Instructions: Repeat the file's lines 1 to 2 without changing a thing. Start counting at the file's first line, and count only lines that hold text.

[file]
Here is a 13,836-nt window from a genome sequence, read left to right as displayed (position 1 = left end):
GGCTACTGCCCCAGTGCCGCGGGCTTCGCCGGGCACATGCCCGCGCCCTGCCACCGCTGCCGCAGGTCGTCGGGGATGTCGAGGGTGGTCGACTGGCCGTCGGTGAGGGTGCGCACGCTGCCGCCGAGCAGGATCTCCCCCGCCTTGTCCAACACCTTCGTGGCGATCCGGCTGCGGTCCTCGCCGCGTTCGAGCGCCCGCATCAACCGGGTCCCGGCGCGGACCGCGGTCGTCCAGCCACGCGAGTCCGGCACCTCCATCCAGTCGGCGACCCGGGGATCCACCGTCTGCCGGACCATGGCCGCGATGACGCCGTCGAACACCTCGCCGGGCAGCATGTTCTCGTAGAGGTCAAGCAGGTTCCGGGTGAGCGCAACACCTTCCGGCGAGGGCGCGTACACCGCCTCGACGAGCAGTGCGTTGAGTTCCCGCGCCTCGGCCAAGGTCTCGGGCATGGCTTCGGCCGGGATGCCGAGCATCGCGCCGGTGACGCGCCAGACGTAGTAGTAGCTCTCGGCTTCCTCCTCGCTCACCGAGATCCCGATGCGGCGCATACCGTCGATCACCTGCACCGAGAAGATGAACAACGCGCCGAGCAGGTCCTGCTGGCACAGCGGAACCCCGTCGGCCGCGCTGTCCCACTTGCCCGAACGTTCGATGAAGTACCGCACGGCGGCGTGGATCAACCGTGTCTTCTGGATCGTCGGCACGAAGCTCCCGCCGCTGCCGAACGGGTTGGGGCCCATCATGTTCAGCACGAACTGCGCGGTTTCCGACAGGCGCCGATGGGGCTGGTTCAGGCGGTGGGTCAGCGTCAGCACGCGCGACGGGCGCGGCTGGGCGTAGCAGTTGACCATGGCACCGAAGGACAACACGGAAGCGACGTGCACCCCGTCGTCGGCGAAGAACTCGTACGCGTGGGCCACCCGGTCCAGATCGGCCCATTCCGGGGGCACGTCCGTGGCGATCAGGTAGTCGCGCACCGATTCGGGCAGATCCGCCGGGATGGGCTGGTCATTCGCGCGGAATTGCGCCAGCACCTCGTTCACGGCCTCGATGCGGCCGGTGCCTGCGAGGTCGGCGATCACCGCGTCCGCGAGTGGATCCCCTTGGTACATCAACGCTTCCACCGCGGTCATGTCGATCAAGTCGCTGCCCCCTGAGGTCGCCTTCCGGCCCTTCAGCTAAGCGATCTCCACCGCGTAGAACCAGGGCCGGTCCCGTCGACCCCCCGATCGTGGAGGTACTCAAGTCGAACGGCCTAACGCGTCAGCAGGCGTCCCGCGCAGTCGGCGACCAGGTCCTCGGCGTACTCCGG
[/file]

Here is a 13,836-nt window from a genome sequence, read left to right as displayed (position 1 = left end):
GGCTACTGCCCCAGTGCCGCGGGCTTCGCCGGGCACATGCCCGCGCCCTGCCACCGCTGCCGCAGGTCGTCGGGGATGTCGAGGGTGGTCGACTGGCCGTCGGTGAGGGTGCGCACGCTGCCGCCGAGCAGGATCTCCCCCGCCTTGTCCAACACCTTCGTGGCGATCCGGCTGCGGTCCTCGCCGCGTTCGAGCGCCCGCATCAACCGGGTCCCGGCGCGGACCGCGGTCGTCCAGCCACGCGAGTCCGGCACCTCCATCCAGTCGGCGACCCGGGGATCCACCGTCTGCCGGACCATGGCCGCGATGACGCCGTCGAACACCTCGCCGGGCAGCATGTTCTCGTAGAGGTCAAGCAGGTTCCGGGTGAGCGCAACACCTTCCGGCGAGGGCGCGTACACCGCCTCGACGAGCAGTGCGTTGAGTTCCCGCGCCTCGGCCAAGGTCTCGGGCATGGCTTCGGCCGGGATGCCGAGCATCGCGCCGGTGACGCGCCAGACGTAGTAGTAGCTCTCGGCTTCCTCCTCGCTCACCGAGATCCCGATGCGGCGCATACCGTCGATCACCTGCACCGAGAAGATGAACAACGCGCCGAGCAGGTCCTGCTGGCACAGCGGAACCCCGTCGGCCGCGCTGTCCCACTTGCCCGAACGTTCGATGAAGTACCGCACGGCGGCGTGGATCAACCGTGTCTTCTGGATCGTCGGCACGAAGCTCCCGCCGCTGCCGAACGGGTTGGGGCCCATCATGTTCAGCACGAACTGCGCGGTTTCCGACAGGCGCCGATGGGGCTGGTTCAGGCGGTGGGTCAGCGTCAGCACGCGCGACGGGCGCGGCTGGGCGTAGCAGTTGACCATGGCACCGAAGGACAACACGGAAGCGACGTGCACCCCGTCGTCGGCGAAGAACTCGTACGCGTGGGCCACCCGGTCCAGATCGGCCCATTCCGGGGGCACGTCCGTGGCGATCAGGTAGTCGCGCACCGATTCGGGCAGATCCGCCGGGATGGGCTGGTCATTCGCGCGGAATTGCGCCAGCACCTCGTTCACGGCCTCGATGCGGCCGGTGCCTGCGAGGTCGGCGATCACCGCGTCCGCGAGTGGATCCCCTTGGTACATCAACGCTTCCACCGCGGTCATGTCGATCAAGTCGCTGCCCCCTGAGGTCGCCTTCCGGCCCTTCAGCTAAGCGATCTCCACCGCGTAGAACCAGGGCCGGTCCCGTCGACCCCCCGATCGTGGAGGTACTCAAGTCGAACGGCCTAACGCGTCAGCAGGCGTCCCGCGCAGTCGGCGACCAGGTCCTCGGCGTACTCCGG